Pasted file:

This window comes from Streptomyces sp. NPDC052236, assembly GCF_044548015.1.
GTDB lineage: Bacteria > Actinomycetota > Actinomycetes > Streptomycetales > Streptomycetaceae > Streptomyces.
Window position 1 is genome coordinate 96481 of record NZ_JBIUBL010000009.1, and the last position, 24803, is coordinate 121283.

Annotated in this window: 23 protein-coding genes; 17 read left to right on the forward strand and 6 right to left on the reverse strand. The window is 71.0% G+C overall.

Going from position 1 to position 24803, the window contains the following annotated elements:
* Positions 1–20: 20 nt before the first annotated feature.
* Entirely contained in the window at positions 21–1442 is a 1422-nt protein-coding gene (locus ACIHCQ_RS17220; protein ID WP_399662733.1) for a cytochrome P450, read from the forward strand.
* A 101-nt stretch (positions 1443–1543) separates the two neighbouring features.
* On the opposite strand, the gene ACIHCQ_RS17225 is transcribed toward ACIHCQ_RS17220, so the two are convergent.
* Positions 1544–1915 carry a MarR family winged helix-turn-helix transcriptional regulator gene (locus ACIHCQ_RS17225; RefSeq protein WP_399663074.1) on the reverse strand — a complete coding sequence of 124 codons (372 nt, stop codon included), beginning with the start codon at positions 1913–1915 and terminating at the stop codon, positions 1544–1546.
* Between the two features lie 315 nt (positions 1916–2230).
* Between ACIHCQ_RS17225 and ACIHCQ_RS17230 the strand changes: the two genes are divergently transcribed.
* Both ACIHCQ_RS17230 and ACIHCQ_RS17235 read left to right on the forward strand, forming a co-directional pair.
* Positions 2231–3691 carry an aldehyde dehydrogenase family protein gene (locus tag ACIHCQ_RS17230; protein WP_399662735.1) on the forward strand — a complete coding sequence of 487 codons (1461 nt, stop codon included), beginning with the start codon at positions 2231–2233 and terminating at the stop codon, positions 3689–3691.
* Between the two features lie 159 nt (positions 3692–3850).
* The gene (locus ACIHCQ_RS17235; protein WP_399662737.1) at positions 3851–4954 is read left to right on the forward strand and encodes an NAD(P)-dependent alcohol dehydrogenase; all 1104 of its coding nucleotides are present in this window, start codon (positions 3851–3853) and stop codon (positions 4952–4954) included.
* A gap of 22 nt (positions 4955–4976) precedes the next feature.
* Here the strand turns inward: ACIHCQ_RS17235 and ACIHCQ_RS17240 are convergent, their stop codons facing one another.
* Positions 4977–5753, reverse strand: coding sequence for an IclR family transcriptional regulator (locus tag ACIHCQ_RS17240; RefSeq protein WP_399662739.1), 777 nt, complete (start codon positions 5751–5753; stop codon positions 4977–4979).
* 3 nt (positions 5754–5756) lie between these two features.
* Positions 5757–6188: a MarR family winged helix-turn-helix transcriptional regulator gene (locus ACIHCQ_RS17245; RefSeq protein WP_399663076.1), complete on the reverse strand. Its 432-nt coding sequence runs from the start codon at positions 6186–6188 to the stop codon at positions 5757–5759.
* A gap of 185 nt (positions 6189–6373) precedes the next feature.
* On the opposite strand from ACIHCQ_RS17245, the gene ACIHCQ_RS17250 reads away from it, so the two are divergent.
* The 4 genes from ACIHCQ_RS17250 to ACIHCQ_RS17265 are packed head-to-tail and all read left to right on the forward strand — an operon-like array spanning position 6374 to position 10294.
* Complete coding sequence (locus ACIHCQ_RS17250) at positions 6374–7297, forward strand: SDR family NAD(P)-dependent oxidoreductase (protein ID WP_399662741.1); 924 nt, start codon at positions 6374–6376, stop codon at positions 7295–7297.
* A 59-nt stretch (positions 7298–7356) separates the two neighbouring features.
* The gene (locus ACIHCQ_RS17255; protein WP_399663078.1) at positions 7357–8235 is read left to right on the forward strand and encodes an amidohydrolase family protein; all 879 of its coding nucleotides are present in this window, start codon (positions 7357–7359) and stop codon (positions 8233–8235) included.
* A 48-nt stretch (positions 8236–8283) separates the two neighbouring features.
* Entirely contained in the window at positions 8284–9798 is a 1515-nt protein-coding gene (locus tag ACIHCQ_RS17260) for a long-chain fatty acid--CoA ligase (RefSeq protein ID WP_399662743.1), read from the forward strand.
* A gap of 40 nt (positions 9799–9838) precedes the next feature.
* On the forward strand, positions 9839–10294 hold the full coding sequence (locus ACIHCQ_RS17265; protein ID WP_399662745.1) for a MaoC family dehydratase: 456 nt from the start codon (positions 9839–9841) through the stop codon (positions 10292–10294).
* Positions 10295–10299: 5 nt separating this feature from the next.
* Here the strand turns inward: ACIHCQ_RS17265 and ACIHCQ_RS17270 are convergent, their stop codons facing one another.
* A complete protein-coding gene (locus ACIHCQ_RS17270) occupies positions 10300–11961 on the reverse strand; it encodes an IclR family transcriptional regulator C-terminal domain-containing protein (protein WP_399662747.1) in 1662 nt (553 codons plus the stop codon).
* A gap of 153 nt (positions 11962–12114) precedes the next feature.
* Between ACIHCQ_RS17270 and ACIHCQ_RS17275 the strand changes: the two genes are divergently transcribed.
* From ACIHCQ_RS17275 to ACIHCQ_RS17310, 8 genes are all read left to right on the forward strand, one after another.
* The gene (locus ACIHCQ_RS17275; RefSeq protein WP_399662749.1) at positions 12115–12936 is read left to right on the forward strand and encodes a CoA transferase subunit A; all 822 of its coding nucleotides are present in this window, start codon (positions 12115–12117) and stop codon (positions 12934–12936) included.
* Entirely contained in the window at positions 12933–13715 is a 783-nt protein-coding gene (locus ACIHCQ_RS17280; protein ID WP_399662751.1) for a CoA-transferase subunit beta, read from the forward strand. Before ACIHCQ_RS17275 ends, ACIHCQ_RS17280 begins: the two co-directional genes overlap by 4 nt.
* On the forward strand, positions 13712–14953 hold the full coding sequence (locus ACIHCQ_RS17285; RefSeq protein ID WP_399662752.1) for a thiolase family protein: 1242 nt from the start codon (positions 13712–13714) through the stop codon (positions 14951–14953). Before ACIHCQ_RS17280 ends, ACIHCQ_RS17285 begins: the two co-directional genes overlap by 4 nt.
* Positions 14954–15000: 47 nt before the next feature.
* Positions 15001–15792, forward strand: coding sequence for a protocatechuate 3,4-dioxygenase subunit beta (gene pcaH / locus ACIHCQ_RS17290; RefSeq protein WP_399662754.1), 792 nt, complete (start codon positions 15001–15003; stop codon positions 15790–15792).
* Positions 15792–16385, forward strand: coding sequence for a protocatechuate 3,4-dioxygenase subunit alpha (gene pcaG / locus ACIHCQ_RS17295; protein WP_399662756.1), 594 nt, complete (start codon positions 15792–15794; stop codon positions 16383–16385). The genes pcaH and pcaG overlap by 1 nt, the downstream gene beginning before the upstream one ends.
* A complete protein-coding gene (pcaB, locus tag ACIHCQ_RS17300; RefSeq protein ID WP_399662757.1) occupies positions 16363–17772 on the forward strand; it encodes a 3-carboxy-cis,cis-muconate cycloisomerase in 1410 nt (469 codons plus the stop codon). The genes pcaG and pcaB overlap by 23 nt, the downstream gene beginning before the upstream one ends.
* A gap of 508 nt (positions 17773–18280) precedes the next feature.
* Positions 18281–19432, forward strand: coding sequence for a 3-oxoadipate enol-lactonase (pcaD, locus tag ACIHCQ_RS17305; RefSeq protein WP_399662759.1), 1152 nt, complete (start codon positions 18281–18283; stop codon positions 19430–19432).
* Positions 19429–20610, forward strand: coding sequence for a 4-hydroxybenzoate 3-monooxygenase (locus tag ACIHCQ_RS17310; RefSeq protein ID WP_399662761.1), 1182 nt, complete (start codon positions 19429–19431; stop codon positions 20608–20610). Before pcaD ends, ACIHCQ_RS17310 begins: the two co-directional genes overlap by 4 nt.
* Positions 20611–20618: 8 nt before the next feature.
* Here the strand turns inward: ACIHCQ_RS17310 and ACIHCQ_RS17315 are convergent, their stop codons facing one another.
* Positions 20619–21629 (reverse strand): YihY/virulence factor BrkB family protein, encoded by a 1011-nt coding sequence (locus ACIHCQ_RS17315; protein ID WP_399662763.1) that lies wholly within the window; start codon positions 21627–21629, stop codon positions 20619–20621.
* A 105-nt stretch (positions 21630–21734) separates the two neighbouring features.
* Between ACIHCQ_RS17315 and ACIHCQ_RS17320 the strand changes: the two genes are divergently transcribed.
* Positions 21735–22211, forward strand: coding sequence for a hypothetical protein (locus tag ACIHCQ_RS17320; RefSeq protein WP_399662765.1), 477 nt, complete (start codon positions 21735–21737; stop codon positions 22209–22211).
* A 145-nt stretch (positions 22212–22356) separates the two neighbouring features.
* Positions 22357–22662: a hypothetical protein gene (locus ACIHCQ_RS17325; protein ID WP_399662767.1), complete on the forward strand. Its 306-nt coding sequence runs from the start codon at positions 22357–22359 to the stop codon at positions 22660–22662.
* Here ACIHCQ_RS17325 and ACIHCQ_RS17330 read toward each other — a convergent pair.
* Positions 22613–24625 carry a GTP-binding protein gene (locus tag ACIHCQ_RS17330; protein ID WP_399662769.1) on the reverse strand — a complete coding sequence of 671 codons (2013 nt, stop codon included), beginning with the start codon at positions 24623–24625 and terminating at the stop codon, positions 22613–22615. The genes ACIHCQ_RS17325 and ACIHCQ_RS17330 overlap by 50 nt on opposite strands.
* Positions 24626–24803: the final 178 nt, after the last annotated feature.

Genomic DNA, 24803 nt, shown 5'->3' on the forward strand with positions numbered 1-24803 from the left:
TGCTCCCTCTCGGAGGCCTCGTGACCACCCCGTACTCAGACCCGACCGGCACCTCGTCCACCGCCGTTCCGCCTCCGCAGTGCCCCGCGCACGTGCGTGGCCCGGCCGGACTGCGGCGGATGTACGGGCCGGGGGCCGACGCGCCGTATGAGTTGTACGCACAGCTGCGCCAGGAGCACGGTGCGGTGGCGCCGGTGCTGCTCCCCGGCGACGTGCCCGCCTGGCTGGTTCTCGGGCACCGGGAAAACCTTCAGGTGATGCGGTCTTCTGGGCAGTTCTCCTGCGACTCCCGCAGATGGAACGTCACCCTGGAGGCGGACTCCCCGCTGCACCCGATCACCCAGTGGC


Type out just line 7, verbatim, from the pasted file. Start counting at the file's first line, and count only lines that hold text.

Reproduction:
* Entirely contained in the window at positions 21–1442 is a 1422-nt protein-coding gene (locus ACIHCQ_RS17220; protein ID WP_399662733.1) for a cytochrome P450, read from the forward strand.